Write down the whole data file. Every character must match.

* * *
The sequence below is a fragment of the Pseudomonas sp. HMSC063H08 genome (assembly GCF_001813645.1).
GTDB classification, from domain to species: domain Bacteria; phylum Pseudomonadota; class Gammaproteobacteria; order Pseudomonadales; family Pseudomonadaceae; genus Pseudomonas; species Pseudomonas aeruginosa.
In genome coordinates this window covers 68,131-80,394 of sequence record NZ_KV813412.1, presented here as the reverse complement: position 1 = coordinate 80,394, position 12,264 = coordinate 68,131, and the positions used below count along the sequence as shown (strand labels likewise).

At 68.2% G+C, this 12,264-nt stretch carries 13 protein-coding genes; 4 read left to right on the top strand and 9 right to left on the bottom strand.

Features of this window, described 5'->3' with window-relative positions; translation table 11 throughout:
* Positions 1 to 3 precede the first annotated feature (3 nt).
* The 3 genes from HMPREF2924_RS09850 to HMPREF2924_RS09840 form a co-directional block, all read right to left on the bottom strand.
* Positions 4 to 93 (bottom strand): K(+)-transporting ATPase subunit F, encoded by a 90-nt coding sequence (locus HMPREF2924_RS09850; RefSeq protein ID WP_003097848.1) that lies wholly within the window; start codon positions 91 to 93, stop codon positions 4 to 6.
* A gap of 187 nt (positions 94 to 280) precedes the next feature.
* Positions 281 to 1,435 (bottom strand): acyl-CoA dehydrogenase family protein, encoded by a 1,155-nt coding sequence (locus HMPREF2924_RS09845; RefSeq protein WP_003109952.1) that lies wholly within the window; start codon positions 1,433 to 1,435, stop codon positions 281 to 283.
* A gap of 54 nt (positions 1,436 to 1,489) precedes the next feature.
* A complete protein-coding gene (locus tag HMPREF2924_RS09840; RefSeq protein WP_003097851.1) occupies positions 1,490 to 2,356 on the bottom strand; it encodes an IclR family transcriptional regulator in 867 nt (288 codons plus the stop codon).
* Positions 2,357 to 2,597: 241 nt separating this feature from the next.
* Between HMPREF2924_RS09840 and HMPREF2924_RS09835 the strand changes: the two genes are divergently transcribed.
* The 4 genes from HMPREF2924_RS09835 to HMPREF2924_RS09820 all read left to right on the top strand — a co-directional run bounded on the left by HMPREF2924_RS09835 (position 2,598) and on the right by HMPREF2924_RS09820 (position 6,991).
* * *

The sequence below is a fragment of the Pseudomonas sp. HMSC063H08 genome (assembly GCF_001813645.1).
GTDB classification, from domain to species: domain Bacteria; phylum Pseudomonadota; class Gammaproteobacteria; order Pseudomonadales; family Pseudomonadaceae; genus Pseudomonas; species Pseudomonas aeruginosa.
In genome coordinates this window covers 68,131-80,394 of sequence record NZ_KV813412.1, presented here as the reverse complement: position 1 = coordinate 80,394, position 12,264 = coordinate 68,131, and the positions used below count along the sequence as shown (strand labels likewise).

At 68.2% G+C, this 12,264-nt stretch carries 13 protein-coding genes; 4 read left to right on the top strand and 9 right to left on the bottom strand.

Features of this window, described 5'->3' with window-relative positions; translation table 11 throughout:
* Positions 1 to 3 precede the first annotated feature (3 nt).
* The 3 genes from HMPREF2924_RS09850 to HMPREF2924_RS09840 form a co-directional block, all read right to left on the bottom strand.
* Positions 4 to 93 (bottom strand): K(+)-transporting ATPase subunit F, encoded by a 90-nt coding sequence (locus HMPREF2924_RS09850; RefSeq protein ID WP_003097848.1) that lies wholly within the window; start codon positions 91 to 93, stop codon positions 4 to 6.
* A gap of 187 nt (positions 94 to 280) precedes the next feature.
* Positions 281 to 1,435 (bottom strand): acyl-CoA dehydrogenase family protein, encoded by a 1,155-nt coding sequence (locus HMPREF2924_RS09845; RefSeq protein WP_003109952.1) that lies wholly within the window; start codon positions 1,433 to 1,435, stop codon positions 281 to 283.
* A gap of 54 nt (positions 1,436 to 1,489) precedes the next feature.
* A complete protein-coding gene (locus tag HMPREF2924_RS09840; RefSeq protein WP_003097851.1) occupies positions 1,490 to 2,356 on the bottom strand; it encodes an IclR family transcriptional regulator in 867 nt (288 codons plus the stop codon).
* Positions 2,357 to 2,597: 241 nt separating this feature from the next.
* Between HMPREF2924_RS09840 and HMPREF2924_RS09835 the strand changes: the two genes are divergently transcribed.
* The 4 genes from HMPREF2924_RS09835 to HMPREF2924_RS09820 all read left to right on the top strand — a co-directional run bounded on the left by HMPREF2924_RS09835 (position 2,598) and on the right by HMPREF2924_RS09820 (position 6,991).